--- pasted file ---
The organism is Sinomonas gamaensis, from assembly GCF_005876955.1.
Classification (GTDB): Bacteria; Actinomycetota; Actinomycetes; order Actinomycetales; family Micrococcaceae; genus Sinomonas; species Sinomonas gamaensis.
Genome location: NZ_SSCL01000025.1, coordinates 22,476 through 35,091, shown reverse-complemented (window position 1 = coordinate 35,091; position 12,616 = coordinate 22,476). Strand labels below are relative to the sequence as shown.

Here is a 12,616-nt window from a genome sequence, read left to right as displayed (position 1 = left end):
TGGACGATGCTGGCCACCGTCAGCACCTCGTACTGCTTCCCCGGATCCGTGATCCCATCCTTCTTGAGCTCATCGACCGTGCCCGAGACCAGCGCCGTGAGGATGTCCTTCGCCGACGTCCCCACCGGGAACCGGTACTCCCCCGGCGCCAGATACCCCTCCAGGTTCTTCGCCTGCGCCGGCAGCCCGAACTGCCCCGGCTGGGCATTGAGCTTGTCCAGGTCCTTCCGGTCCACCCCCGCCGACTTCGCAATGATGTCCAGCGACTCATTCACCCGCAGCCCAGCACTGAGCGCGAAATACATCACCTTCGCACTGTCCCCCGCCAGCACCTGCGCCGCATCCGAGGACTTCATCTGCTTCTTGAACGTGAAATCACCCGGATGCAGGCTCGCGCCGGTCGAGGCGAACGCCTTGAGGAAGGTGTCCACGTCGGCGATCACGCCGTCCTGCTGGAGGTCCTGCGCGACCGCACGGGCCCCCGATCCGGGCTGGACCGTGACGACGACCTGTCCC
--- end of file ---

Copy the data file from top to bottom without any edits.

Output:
The organism is Sinomonas gamaensis, from assembly GCF_005876955.1.
Classification (GTDB): Bacteria; Actinomycetota; Actinomycetes; order Actinomycetales; family Micrococcaceae; genus Sinomonas; species Sinomonas gamaensis.
Genome location: NZ_SSCL01000025.1, coordinates 22,476 through 35,091, shown reverse-complemented (window position 1 = coordinate 35,091; position 12,616 = coordinate 22,476). Strand labels below are relative to the sequence as shown.

Here is a 12,616-nt window from a genome sequence, read left to right as displayed (position 1 = left end):
TGGACGATGCTGGCCACCGTCAGCACCTCGTACTGCTTCCCCGGATCCGTGATCCCATCCTTCTTGAGCTCATCGACCGTGCCCGAGACCAGCGCCGTGAGGATGTCCTTCGCCGACGTCCCCACCGGGAACCGGTACTCCCCCGGCGCCAGATACCCCTCCAGGTTCTTCGCCTGCGCCGGCAGCCCGAACTGCCCCGGCTGGGCATTGAGCTTGTCCAGGTCCTTCCGGTCCACCCCCGCCGACTTCGCAATGATGTCCAGCGACTCATTCACCCGCAGCCCAGCACTGAGCGCGAAATACATCACCTTCGCACTGTCCCCCGCCAGCACCTGCGCCGCATCCGAGGACTTCATCTGCTTCTTGAACGTGAAATCACCCGGATGCAGGCTCGCGCCGGTCGAGGCGAACGCCTTGAGGAAGGTGTCCACGTCGGCGATCACGCCGTCCTGCTGGAGGTCCTGCGCGACCGCACGGGCCCCCGATCCGGGCTGGACCGTGACGACGACCTGTCCC